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New seeds for a healthier forest: Up until now, pine trees have been the main species growing on the barren sandy soil

Source: Emanuel Finckenstein

WELT: We are talking here about the conversion of entire ecosystems. How long does it take to experience success or failure?

evil: We consciously try a lot. If you don’t want to make mistakes, you’re not trying hard enough. A huge success is the planting of self-grown trees, with which we have no problems in the worst drought phases. The soil structure with the cows is also quick, water absorption and holding capacity improve.

What will take longer are the planting strips. We will only be able to harvest the first plums and apples in relevant quantities in ten to twelve years. What we also see as a huge success: We now have 2000 visitors a year, and science and politics are also becoming more and more open to these topics. A research project with the federal government is now collecting our data on soil health, greenhouse gases, animal welfare, water and biodiversity. The results are to be converted into an economic value in order to make the true achievements in agriculture more visible – farmers must be paid for environmental protection. According to a study by the Boston Consulting Group, German agriculture currently produces 90 billion euros in external costs such as soil or biodiversity loss.

WELT: However, what did not work?

evil: An instructive failure were the first plantings with older trees from the nursery, their roots cannot meet the requirements here. We had to water them during droughts to keep them alive. At the beginning we didn’t set up any bite protection for a newly planted agroforestry area – you quickly noticed that deer and red deer also really enjoy the trees. And I’m a bad communicator, not only my girlfriend and my family tell me that. Excuse me, this is the second time my manager has called me.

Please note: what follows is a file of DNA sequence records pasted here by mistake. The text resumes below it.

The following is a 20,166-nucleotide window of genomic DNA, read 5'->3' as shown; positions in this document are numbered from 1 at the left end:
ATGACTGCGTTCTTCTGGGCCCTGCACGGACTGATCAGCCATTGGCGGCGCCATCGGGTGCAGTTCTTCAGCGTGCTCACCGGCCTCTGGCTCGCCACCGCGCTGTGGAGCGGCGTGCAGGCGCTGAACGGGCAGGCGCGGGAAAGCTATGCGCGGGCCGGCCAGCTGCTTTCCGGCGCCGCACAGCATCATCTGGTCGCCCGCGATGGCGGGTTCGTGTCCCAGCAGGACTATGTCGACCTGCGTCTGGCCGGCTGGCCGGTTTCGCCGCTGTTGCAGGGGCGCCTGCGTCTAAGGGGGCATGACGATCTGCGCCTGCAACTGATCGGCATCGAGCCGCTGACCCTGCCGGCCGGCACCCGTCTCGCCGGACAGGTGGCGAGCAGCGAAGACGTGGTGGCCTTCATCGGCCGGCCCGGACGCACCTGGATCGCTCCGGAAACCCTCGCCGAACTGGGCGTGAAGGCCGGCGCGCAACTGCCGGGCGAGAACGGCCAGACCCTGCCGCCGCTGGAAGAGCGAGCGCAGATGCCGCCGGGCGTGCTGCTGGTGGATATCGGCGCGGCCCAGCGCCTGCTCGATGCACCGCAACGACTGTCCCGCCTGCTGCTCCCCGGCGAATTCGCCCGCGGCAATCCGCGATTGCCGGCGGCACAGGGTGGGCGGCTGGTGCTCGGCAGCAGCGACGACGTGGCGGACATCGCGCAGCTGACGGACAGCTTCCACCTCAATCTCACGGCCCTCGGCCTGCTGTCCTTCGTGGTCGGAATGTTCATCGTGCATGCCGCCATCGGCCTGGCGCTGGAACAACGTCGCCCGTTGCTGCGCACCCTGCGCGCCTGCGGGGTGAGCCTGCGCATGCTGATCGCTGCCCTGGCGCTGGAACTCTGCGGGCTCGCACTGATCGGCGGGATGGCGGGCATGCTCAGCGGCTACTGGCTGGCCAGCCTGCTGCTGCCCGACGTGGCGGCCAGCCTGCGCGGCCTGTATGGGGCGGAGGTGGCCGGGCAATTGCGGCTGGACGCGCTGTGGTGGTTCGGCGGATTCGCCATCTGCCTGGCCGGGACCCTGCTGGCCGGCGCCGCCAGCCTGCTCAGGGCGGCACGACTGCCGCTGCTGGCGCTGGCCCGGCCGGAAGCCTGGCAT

The telephone call is interrupted. When Bösel reports back a few minutes later, he’s already sitting in his “Brummi”, a kind of off-road golf cart. “Our cows are just giving birth to their calves, a heifer is about to calve, so I’m going out for a moment. I’m on my way, but we can also talk so wonderfully.”

WELT: There are also other ideas for making agriculture more sustainable: soilless gardens like hydroponics or lab-grown meat, which they criticize as “patenting food.” Why are these methods not suitable for you?

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The cattle graze the so-called intermediate crops in the fields

Source: Emanuel Finckenstein

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Provide shade and strengthen the ground: Newly planted trees in Alt-Madlitz

Source: Emanuel Finckenstein

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Responsible for the agroforestry department at Gut Madlitz: Renke de Vries

Source: Emanuel Finckenstein

evil: These technological possibilities may fill a small niche in the future. My problem with that is that these approaches get an incredible amount of attention – from investors, politicians, scientists and entrepreneurs. We need that attention, those talented people, and all that capital much more to understand our ecosystems and figure out how to transform our agriculture so that we can also do conservation. 95 percent of our food comes from the ground. Agriculture is by far the greatest lever to solve the major problems of our time such as climate change, species extinction and poor health.

WELT: They say making money is difficult. At the same time, you ask the question whether you could make more money with your model in the end. How financially stable is your farm?